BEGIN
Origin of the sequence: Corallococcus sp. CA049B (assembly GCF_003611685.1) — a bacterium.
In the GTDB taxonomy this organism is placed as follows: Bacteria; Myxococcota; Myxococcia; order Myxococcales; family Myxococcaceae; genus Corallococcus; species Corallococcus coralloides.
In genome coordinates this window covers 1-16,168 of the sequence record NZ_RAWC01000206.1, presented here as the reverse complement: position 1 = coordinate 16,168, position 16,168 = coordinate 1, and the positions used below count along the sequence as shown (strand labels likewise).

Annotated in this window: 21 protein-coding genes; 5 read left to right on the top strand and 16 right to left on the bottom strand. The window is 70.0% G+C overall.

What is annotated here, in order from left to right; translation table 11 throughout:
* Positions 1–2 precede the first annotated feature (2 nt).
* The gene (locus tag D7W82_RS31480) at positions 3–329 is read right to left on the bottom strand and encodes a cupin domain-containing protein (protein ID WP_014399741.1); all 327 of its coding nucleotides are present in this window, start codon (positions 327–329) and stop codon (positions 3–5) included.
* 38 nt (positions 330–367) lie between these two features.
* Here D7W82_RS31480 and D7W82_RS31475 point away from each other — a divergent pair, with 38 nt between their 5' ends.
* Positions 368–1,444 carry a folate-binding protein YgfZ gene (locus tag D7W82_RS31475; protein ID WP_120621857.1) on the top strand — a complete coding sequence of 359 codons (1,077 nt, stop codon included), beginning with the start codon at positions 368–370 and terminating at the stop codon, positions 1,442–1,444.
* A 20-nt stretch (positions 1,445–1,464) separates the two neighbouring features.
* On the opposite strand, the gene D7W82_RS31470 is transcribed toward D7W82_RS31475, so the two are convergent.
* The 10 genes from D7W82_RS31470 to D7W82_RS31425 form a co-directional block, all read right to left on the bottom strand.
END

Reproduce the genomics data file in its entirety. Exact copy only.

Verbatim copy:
Origin of the sequence: Corallococcus sp. CA049B (assembly GCF_003611685.1) — a bacterium.
In the GTDB taxonomy this organism is placed as follows: Bacteria; Myxococcota; Myxococcia; order Myxococcales; family Myxococcaceae; genus Corallococcus; species Corallococcus coralloides.
In genome coordinates this window covers 1-16,168 of the sequence record NZ_RAWC01000206.1, presented here as the reverse complement: position 1 = coordinate 16,168, position 16,168 = coordinate 1, and the positions used below count along the sequence as shown (strand labels likewise).

Annotated in this window: 21 protein-coding genes; 5 read left to right on the top strand and 16 right to left on the bottom strand. The window is 70.0% G+C overall.

What is annotated here, in order from left to right; translation table 11 throughout:
* Positions 1–2 precede the first annotated feature (2 nt).
* The gene (locus tag D7W82_RS31480) at positions 3–329 is read right to left on the bottom strand and encodes a cupin domain-containing protein (protein ID WP_014399741.1); all 327 of its coding nucleotides are present in this window, start codon (positions 327–329) and stop codon (positions 3–5) included.
* 38 nt (positions 330–367) lie between these two features.
* Here D7W82_RS31480 and D7W82_RS31475 point away from each other — a divergent pair, with 38 nt between their 5' ends.
* Positions 368–1,444 carry a folate-binding protein YgfZ gene (locus tag D7W82_RS31475; protein ID WP_120621857.1) on the top strand — a complete coding sequence of 359 codons (1,077 nt, stop codon included), beginning with the start codon at positions 368–370 and terminating at the stop codon, positions 1,442–1,444.
* A 20-nt stretch (positions 1,445–1,464) separates the two neighbouring features.
* On the opposite strand, the gene D7W82_RS31470 is transcribed toward D7W82_RS31475, so the two are convergent.
* The 10 genes from D7W82_RS31470 to D7W82_RS31425 form a co-directional block, all read right to left on the bottom strand.